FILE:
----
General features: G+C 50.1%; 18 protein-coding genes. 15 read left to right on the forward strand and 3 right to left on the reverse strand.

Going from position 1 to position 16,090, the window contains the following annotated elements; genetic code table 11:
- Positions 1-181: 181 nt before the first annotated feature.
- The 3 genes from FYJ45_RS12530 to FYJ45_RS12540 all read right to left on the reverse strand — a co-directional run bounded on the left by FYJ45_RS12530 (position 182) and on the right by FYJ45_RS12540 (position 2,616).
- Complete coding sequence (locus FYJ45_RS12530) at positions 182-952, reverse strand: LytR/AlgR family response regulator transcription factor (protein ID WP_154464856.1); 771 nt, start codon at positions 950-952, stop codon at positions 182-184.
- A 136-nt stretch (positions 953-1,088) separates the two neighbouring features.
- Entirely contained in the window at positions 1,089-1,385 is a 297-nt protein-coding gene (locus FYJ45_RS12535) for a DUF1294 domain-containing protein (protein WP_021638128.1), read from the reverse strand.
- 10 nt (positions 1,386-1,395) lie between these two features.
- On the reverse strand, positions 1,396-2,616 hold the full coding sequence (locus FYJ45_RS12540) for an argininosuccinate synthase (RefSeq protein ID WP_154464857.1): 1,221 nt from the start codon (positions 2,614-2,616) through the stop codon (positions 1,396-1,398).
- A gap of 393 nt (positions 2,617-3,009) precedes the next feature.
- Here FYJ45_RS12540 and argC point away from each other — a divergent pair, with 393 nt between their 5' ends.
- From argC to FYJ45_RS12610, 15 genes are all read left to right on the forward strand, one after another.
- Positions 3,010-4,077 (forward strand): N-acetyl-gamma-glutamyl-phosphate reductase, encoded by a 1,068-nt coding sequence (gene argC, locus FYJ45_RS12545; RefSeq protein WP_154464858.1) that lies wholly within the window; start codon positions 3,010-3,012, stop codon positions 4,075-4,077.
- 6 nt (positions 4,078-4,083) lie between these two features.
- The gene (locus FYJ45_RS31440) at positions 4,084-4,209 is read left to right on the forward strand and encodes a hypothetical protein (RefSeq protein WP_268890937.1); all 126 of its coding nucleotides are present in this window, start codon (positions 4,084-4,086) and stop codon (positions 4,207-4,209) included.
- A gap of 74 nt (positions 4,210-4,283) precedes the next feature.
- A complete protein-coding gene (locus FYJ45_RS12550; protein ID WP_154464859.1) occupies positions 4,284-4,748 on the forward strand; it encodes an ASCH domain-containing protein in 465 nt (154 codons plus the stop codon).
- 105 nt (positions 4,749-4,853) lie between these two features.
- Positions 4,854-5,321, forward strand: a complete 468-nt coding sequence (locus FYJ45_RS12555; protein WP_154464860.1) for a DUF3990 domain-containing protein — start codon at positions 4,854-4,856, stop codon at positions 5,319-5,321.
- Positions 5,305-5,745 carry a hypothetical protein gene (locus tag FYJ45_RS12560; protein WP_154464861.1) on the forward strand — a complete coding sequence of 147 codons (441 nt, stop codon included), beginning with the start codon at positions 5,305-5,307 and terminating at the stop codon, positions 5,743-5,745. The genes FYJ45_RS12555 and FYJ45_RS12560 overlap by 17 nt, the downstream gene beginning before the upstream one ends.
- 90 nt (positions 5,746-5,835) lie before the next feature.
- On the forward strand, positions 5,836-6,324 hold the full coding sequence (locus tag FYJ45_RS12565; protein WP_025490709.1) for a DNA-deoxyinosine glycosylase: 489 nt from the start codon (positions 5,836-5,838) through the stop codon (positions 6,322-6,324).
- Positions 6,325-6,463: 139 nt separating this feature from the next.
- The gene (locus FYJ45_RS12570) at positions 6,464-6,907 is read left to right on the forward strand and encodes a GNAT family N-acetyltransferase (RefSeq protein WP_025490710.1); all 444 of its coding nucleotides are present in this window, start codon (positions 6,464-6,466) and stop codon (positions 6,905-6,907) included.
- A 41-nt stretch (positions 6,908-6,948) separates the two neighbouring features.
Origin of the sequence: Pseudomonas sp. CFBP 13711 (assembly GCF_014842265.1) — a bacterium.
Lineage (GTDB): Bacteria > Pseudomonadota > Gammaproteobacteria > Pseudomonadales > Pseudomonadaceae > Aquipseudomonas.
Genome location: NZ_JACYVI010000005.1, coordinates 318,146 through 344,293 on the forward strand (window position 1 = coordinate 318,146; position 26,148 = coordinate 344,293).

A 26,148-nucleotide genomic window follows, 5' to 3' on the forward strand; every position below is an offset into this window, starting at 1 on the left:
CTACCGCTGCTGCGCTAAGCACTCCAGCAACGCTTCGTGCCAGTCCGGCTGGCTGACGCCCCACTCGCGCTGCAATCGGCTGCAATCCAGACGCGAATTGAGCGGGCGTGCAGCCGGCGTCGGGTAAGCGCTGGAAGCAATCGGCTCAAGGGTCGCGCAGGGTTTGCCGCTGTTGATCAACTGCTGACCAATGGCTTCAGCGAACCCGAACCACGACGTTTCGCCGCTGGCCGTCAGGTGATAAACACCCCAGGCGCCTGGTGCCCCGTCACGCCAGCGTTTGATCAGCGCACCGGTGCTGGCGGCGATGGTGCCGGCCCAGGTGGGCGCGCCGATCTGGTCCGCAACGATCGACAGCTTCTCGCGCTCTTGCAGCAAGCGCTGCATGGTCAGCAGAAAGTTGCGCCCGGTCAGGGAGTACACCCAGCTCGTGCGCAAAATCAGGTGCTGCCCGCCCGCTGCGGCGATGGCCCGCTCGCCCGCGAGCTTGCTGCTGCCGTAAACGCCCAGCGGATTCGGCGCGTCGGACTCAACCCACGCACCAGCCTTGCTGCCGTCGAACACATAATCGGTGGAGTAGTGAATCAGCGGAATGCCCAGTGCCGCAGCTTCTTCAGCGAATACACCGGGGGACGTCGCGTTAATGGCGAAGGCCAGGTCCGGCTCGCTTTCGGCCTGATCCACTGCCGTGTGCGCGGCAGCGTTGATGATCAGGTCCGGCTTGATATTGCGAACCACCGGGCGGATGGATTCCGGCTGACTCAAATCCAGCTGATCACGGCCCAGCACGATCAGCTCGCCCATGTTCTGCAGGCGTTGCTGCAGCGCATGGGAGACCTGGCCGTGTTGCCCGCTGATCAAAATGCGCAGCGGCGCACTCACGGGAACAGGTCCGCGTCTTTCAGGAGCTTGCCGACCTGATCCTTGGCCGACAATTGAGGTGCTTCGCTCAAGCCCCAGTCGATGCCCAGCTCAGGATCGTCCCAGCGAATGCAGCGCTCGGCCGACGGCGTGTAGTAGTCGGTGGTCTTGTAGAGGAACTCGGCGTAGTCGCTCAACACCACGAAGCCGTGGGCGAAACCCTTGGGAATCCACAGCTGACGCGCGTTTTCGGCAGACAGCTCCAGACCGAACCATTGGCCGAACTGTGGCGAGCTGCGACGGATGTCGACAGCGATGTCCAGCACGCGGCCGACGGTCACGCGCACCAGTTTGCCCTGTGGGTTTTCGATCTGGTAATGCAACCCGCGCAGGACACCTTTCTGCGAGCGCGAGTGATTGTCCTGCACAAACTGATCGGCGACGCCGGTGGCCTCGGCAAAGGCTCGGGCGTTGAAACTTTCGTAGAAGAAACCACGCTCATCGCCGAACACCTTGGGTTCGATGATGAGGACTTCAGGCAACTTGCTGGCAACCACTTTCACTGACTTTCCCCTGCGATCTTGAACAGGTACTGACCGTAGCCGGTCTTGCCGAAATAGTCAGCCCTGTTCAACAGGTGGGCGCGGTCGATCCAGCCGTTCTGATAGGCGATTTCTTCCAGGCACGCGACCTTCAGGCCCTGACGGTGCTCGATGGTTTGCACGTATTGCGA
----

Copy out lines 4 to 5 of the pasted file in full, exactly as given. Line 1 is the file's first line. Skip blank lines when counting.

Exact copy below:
- The 3 genes from FYJ45_RS12530 to FYJ45_RS12540 all read right to left on the reverse strand — a co-directional run bounded on the left by FYJ45_RS12530 (position 182) and on the right by FYJ45_RS12540 (position 2,616).
- Complete coding sequence (locus FYJ45_RS12530) at positions 182-952, reverse strand: LytR/AlgR family response regulator transcription factor (protein ID WP_154464856.1); 771 nt, start codon at positions 950-952, stop codon at positions 182-184.